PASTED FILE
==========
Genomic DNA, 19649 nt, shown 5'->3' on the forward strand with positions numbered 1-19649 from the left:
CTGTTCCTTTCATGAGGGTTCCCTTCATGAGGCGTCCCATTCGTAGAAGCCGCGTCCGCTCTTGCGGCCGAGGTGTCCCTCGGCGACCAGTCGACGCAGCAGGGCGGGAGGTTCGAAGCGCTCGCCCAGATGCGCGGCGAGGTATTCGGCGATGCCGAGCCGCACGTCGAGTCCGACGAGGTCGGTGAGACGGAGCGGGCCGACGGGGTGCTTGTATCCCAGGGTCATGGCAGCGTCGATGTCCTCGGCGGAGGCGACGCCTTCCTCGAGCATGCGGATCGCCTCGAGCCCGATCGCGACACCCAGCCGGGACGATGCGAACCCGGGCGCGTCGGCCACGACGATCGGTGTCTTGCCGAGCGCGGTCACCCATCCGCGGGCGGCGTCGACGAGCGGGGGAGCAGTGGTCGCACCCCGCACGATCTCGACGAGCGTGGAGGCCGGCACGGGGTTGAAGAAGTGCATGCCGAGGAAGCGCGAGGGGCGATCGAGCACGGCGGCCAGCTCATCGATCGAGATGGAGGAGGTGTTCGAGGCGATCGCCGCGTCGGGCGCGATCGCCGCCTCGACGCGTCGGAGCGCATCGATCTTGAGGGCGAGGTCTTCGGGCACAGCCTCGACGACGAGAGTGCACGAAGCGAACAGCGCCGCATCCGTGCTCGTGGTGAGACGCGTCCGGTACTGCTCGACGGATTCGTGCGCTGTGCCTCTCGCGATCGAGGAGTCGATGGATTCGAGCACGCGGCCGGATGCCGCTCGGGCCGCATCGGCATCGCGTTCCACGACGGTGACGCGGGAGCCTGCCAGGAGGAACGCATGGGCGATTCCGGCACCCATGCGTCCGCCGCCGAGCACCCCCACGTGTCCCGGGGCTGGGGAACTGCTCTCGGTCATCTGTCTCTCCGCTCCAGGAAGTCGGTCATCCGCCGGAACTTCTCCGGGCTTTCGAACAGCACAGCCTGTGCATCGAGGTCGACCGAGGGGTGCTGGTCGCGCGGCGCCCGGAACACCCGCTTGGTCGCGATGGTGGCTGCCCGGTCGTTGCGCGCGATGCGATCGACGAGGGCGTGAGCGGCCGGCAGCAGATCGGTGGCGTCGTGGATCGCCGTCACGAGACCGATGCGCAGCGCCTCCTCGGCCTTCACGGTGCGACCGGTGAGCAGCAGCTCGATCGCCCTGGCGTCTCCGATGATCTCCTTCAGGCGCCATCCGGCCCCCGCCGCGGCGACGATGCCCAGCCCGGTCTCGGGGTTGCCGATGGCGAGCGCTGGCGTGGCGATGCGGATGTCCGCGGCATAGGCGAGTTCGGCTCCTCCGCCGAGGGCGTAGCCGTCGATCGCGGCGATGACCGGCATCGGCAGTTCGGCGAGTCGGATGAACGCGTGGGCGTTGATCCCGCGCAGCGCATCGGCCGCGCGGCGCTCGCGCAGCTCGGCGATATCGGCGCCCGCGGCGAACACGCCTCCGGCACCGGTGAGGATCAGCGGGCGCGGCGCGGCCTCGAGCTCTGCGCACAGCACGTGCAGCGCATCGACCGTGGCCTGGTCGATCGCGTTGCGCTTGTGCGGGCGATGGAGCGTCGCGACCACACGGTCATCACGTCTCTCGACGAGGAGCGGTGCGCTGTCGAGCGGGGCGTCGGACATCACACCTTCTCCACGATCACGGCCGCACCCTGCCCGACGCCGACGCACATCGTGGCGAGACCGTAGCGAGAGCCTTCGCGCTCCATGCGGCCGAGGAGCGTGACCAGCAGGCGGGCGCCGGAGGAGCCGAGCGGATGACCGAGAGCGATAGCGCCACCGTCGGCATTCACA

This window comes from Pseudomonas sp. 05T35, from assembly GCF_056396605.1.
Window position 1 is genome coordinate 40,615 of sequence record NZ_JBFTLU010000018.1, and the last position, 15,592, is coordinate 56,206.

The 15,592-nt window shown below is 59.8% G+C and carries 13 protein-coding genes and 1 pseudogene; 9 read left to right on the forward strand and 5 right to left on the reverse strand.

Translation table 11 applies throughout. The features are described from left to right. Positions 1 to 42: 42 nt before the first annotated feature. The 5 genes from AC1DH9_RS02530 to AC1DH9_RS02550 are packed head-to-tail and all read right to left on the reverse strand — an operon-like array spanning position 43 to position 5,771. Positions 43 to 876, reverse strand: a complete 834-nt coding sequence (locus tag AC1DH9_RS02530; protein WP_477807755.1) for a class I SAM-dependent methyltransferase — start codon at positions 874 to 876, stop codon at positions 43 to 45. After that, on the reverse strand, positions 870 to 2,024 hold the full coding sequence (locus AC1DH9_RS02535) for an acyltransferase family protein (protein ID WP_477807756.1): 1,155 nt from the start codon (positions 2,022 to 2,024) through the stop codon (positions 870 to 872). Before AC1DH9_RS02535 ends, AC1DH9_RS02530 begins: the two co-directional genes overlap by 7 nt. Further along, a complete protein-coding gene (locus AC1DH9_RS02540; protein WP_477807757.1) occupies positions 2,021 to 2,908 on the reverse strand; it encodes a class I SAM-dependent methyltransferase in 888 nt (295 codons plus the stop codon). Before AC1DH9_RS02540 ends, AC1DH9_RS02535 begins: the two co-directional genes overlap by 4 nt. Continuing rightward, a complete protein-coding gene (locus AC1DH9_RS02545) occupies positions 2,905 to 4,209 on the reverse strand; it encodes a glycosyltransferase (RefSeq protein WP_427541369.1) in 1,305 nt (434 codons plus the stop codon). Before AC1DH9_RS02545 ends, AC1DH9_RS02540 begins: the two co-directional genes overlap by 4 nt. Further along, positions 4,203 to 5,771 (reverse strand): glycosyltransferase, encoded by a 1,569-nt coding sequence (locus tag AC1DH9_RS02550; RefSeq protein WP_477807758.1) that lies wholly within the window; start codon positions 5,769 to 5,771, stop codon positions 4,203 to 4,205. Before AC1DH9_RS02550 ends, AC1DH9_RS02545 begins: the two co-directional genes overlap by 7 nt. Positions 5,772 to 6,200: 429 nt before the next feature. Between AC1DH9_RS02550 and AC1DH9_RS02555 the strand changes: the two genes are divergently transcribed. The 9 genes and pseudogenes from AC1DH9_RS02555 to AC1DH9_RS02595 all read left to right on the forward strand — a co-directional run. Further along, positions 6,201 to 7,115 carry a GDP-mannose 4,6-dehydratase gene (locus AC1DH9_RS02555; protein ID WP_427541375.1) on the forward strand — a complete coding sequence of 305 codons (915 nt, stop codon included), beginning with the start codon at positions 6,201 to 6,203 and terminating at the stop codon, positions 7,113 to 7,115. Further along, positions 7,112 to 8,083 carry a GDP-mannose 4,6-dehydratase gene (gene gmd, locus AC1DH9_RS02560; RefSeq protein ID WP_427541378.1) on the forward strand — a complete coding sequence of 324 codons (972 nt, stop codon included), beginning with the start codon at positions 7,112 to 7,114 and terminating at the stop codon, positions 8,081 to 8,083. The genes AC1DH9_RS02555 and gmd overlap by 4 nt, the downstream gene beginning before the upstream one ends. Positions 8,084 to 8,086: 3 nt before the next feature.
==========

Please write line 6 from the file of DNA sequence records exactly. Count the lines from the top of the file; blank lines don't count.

Translation table 11 applies throughout. The features are described from left to right. Positions 1 to 42: 42 nt before the first annotated feature. The 5 genes from AC1DH9_RS02530 to AC1DH9_RS02550 are packed head-to-tail and all read right to left on the reverse strand — an operon-like array spanning position 43 to position 5,771. Positions 43 to 876, reverse strand: a complete 834-nt coding sequence (locus tag AC1DH9_RS02530; protein WP_477807755.1) for a class I SAM-dependent methyltransferase — start codon at positions 874 to 876, stop codon at positions 43 to 45. After that, on the reverse strand, positions 870 to 2,024 hold the full coding sequence (locus AC1DH9_RS02535) for an acyltransferase family protein (protein ID WP_477807756.1): 1,155 nt from the start codon (positions 2,022 to 2,024) through the stop codon (positions 870 to 872). Before AC1DH9_RS02535 ends, AC1DH9_RS02530 begins: the two co-directional genes overlap by 7 nt. Further along, a complete protein-coding gene (locus AC1DH9_RS02540; protein WP_477807757.1) occupies positions 2,021 to 2,908 on the reverse strand; it encodes a class I SAM-dependent methyltransferase in 888 nt (295 codons plus the stop codon). Before AC1DH9_RS02540 ends, AC1DH9_RS02535 begins: the two co-directional genes overlap by 4 nt. Continuing rightward, a complete protein-coding gene (locus AC1DH9_RS02545) occupies positions 2,905 to 4,209 on the reverse strand; it encodes a glycosyltransferase (RefSeq protein WP_427541369.1) in 1,305 nt (434 codons plus the stop codon). Before AC1DH9_RS02545 ends, AC1DH9_RS02540 begins: the two co-directional genes overlap by 4 nt. Further along, positions 4,203 to 5,771 (reverse strand): glycosyltransferase, encoded by a 1,569-nt coding sequence (locus tag AC1DH9_RS02550; RefSeq protein WP_477807758.1) that lies wholly within the window; start codon positions 5,769 to 5,771, stop codon positions 4,203 to 4,205. Before AC1DH9_RS02550 ends, AC1DH9_RS02545 begins: the two co-directional genes overlap by 7 nt. Positions 5,772 to 6,200: 429 nt before the next feature. Between AC1DH9_RS02550 and AC1DH9_RS02555 the strand changes: the two genes are divergently transcribed. The 9 genes and pseudogenes from AC1DH9_RS02555 to AC1DH9_RS02595 all read left to right on the forward strand — a co-directional run. Further along, positions 6,201 to 7,115 carry a GDP-mannose 4,6-dehydratase gene (locus AC1DH9_RS02555; protein ID WP_427541375.1) on the forward strand — a complete coding sequence of 305 codons (915 nt, stop codon included), beginning with the start codon at positions 6,201 to 6,203 and terminating at the stop codon, positions 7,113 to 7,115. Further along, positions 7,112 to 8,083 carry a GDP-mannose 4,6-dehydratase gene (gene gmd, locus AC1DH9_RS02560; RefSeq protein ID WP_427541378.1) on the forward strand — a complete coding sequence of 324 codons (972 nt, stop codon included), beginning with the start codon at positions 7,112 to 7,114 and terminating at the stop codon, positions 8,081 to 8,083. The genes AC1DH9_RS02555 and gmd overlap by 4 nt, the downstream gene beginning before the upstream one ends. Positions 8,084 to 8,086: 3 nt before the next feature.